I was asked by the People Development team at Sprinklr to share some of my experiences for others in the company. I thought it might be fun/illustrative to share it here.
Perhaps not. Let me know.
What do you currently do at Sprinklr?
I'm currently the VP of Marketing. I'm responsible for global field marketing, marketing operations, analyst relations, partner marketing, events, and marketing for the Advertising business unit.
Where did you start out? How has your career grown?
I started out as the VP of Marketing over 4 years ago, so I suppose you shouldn't really take much advice from me as clearly I haven't been able to get promoted since then.
What's been remarkable in that time, however, is that when I started I was the only person in marketing, Sprinklr had 30 people, and we had no brand awareness or reputation of any consequence.
The amount of skills I have picked up across the entire marketing spectrum is mind-boggling to me.
My career has grown because with every single day, I have had the opportunity to take on new challenges and new opportunities. The single most important element is that I've been surrounded by people who courageously gave me constructive criticism in order to make Sprinklr and me better.
That's actually been a hallmark of my career at every step. I live and die by my professional and personal network. I am always trying to meet new people, ask them questions, and understand their worldview. Then, I try and keep in touch with them in a passionate and genuine way so that I can learn from them over time.
One thing I've done for over 20 years now is to call people on their birthday. I make about 1800 calls a year. It gives me a chance to keep in touch, but also helps me understand how they see the world. By hearing all of these different voices--and reading a ton--I feel like I have a respectable understanding of how the world is changing. That prepares me to do my job better and adapt to change quickly.
What path & opportunities have you taken? How did you get them?
My professional career began in Tokyo. I dropped out of graduate school to join a company doing what we might now call "Digital Marketing." After doing that for a year, I moved to New York to join an e-commerce start-up during Internet 1.0. I worked in sales for 2 years.
After 2 years of that, I left to start my own company with my brother. After the Internet 1.0 bubble crashed, we raised $500,000 and ran our company for two years.
Eventually, I moved to Washington, DC where I live now. I worked at Microsoft for 6 years, doing mostly marketing for the partner community.
One day, I was sitting in a meeting with about 25 people in Redmond, WA. We were going around the table sharing ideas of how we could do marketing better and I suggested that we use something called "Facebook." There was a guy there...we'll call him B*** since that's his name...who said "Facebook? That's the craziest idea I ever heard. We don't control the platform. It's built on a competing technology. We can't do that. It's a stupid idea."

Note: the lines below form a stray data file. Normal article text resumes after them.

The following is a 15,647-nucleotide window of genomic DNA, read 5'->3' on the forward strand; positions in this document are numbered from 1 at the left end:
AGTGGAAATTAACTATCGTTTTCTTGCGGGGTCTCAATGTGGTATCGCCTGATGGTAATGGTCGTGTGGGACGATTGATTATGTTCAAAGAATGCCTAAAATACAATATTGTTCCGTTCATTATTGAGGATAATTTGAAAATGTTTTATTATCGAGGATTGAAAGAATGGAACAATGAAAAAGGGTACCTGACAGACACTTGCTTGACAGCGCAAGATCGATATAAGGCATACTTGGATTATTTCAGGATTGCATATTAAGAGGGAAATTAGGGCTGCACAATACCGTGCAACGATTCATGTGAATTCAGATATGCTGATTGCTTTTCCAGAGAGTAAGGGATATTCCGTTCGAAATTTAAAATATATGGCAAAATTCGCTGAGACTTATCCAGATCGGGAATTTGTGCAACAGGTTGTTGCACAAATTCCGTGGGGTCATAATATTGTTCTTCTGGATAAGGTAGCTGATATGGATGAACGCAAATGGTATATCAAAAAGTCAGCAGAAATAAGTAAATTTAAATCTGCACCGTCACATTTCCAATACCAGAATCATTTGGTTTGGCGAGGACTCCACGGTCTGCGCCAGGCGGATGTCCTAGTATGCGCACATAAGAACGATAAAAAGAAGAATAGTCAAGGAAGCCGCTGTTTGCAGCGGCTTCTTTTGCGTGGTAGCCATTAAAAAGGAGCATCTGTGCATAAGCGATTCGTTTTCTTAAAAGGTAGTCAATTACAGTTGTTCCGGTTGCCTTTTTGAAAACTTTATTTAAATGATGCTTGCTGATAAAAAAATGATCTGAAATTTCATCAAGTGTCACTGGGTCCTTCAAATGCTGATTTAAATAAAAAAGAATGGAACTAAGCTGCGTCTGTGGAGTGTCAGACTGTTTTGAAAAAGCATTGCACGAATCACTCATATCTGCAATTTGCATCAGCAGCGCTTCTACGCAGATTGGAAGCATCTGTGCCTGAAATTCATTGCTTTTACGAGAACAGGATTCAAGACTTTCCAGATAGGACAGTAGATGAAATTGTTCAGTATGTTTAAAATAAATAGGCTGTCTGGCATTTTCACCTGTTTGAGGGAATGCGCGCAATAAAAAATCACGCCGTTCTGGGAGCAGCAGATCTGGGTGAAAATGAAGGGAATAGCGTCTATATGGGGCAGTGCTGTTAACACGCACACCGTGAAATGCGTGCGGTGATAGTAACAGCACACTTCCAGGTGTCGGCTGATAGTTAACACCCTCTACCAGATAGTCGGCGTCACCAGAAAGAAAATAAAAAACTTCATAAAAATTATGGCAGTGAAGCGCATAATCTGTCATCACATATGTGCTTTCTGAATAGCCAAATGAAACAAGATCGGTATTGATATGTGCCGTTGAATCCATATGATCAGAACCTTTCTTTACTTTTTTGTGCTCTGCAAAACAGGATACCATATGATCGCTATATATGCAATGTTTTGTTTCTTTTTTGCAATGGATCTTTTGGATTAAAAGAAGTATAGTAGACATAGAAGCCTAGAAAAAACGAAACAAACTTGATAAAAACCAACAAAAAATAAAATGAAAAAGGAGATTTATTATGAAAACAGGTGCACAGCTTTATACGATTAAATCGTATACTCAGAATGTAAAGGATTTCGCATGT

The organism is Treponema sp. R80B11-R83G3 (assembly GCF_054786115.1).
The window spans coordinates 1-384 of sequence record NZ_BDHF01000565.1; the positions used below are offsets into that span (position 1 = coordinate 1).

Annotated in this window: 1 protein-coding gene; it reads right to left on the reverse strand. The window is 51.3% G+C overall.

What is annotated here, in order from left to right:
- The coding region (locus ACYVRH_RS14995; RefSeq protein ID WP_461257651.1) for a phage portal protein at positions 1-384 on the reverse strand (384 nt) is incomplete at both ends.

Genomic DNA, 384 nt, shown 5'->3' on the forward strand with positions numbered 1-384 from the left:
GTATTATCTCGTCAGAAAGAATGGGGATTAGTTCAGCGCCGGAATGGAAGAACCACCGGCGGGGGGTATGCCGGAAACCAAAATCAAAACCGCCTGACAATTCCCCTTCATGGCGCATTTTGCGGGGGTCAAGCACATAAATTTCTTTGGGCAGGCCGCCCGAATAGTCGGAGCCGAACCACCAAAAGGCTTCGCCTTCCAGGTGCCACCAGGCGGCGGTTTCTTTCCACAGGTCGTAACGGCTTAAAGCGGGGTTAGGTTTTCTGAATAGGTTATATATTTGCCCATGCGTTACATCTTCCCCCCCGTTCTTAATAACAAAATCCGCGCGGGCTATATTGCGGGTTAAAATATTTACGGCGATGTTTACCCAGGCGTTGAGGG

I walked out of the room feeling a bit embarrassed and also recognizing that although Microsoft had been very successful for a long time, their view of the future of marketing and mine were very different. So, soon thereafter, I decided to quit and start my own consulting firm.
I called it "Never Stop Marketing," which I like to say is not just a company, but a mantra and a way of life.
The focus was on helping clients understand not just that social media was here to stay but on HOW the world (and marketing) would change because of its arrival. I started doing that and the best part was 2 years later when Microsoft called me to hire me to teach their marketers how to do it.
How did you get or what led you to your current role?
It was through my work for Microsoft that one of the attendees in a class said to me, "you know, I have a friend named Ragy Thomas. He says a lot of the same things you do. You guys should talk."
I still remember the day that Ragy called me (and where I was) when he called me. I answered the phone and he didn't even introduce himself. He just said, "Hey Jeremy....I read your blog. It's brilliant. You need to come work for me.'
And I was thinking..."this guy is crazy" (and I was right about that). I said, "you don't understand...I have a pretty good gig here. I make great money, get to travel around the world, or I get to stay at home, wear shorts, and walk my kids to school in the morning."
He said..."YOU don't understand. I'm going to build the next big enterprise software company."
The "You don't understand," "No, YOU don't understand" went back and forth for about 4 months until one day I went to New York and met with him in the office on 30th Street.
I saw the platform and fell in love...well, it was profile properties and profile tagging to be exact, and I said, "ok, this guy has figured out how to scale what I've been talking about."
He said, "there are a lot of marketers our there, but none of them who understand Social. I need someone who does. I need you."
I agreed, went home, told my wife that I was taking a 70% pay cut, and shut down my business. Been here ever since.
What's your advice for people who want a role like yours?
There are a few things I would say.
1. Always, always, always grow and cultivate your network of contacts...in a genuine way. No matter what, it is people who make the world go round.
2. Read a ton about anything you can. Never stop learning.
3. Change is the only constant in your life and your career. It's FAR better to force the change upon yourself than to have it forced upon you. Practice adapting to change by seeking it out instead of being afraid of it.
4. Take smart risks. That's the best and fastest way to learn new skills which you can apply.